The association between aspirin and blood loss in hip fracture patients.

Published online: Feb 27 2006

Muiris T. Kennedy, Simon Roche, Sean M. Fleming, Brian Lenehan, William Curtin

From Merlin Park Hospital, Galway, Ireland and Portlaoise Hospital, Portlaoise, Ireland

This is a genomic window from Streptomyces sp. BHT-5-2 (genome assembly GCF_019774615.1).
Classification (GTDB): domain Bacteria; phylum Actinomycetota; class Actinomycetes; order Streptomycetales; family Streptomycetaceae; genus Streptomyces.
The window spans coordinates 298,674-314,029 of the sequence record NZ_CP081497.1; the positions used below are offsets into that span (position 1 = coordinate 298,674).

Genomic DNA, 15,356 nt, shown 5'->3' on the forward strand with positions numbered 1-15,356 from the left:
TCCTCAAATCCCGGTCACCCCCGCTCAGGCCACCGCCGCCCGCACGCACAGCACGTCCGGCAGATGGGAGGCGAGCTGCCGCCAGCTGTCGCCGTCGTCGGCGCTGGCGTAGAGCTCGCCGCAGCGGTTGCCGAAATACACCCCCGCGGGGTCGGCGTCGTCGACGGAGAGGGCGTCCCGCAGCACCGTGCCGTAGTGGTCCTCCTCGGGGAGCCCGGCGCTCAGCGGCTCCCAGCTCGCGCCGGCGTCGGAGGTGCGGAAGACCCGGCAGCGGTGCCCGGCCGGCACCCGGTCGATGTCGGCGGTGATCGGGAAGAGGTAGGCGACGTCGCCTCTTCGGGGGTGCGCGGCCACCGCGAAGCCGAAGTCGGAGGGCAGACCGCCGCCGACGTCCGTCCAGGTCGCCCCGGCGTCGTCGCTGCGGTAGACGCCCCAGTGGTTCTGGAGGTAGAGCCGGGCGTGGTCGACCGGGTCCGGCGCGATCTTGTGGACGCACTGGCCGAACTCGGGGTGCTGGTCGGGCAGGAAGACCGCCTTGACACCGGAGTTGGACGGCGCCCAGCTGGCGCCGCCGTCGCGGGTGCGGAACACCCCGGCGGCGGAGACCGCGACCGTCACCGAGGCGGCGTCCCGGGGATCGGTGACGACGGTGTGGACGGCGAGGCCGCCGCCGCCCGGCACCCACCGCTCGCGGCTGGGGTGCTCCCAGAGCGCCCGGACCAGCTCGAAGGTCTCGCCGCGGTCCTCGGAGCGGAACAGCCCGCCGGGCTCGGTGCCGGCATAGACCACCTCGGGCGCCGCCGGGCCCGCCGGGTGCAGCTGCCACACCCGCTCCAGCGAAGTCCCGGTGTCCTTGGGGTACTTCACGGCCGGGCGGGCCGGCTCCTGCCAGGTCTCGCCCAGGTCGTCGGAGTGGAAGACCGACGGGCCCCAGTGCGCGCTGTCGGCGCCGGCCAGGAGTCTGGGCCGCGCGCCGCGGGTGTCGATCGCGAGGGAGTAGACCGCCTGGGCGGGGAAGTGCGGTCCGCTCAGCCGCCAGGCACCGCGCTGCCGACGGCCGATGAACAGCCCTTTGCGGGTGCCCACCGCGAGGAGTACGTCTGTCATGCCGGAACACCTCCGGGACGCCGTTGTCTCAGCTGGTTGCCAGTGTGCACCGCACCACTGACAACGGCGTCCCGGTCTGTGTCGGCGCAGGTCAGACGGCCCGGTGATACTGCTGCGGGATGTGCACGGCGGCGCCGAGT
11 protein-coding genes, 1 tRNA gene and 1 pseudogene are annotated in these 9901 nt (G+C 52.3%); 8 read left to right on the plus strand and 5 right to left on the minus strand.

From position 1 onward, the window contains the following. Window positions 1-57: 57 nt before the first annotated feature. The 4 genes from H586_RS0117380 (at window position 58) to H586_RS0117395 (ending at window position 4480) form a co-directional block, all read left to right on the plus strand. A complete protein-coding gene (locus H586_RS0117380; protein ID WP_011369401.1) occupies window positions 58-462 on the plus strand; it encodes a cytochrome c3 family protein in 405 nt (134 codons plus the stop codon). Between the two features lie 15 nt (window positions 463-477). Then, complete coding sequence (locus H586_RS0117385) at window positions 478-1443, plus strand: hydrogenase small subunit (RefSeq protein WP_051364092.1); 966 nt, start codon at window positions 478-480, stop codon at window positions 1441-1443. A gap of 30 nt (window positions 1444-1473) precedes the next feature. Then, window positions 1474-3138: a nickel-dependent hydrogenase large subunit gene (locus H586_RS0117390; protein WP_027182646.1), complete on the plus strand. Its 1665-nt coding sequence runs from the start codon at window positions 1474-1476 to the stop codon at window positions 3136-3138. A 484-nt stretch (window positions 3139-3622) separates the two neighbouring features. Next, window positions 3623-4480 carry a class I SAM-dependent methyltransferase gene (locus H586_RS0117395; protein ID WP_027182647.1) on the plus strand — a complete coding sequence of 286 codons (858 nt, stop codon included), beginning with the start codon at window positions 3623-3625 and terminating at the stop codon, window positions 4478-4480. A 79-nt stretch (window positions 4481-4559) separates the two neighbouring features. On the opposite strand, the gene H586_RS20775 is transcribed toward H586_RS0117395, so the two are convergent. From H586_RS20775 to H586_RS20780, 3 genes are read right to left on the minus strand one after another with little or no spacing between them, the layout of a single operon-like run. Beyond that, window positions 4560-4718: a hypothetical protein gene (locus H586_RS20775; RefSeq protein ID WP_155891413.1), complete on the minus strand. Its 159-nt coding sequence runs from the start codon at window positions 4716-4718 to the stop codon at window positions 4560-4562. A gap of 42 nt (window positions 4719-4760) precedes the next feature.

This is a cohort study involving 98 patients who presented to a regional orthopaedic unit with a hip fracture. Blood loss was assessed by pre and post operative haemoglobin concentrations, and transfusion requirements were used as outcome measures. The influence of pre-operative aspirin use and fracture type was analysed with respect to these outcome measures. Forty two percent of patients were regular aspirin users, and were comparable to the non aspirin group, apart from having a significantly greater prevalence of atherosclerotic vascular disease. There was no significant difference between the aspirin and non aspirin groups in terms of pre-operative haemoglobin concentrations, peri-operative changes in haemoglobin levels and transfusion requirements. Fifty one percent of patients had extracapsular hip fractures, and these patients were comparable in terms of demographic characteristics, including aspirin use, to the group with intracapsular hip fractures. The extracapsular hip fracture group were found to have significantly increased peri-operative blood loss as measured by changes in the haemoglobin level, and in transfusion requirements when analysed against the intracapsular hip fracture group. We found that it is the fracture site, rather than aspirin use pre-operatively, that is predictive of blood loss and transfusion requirements in patients presenting with hip fractures.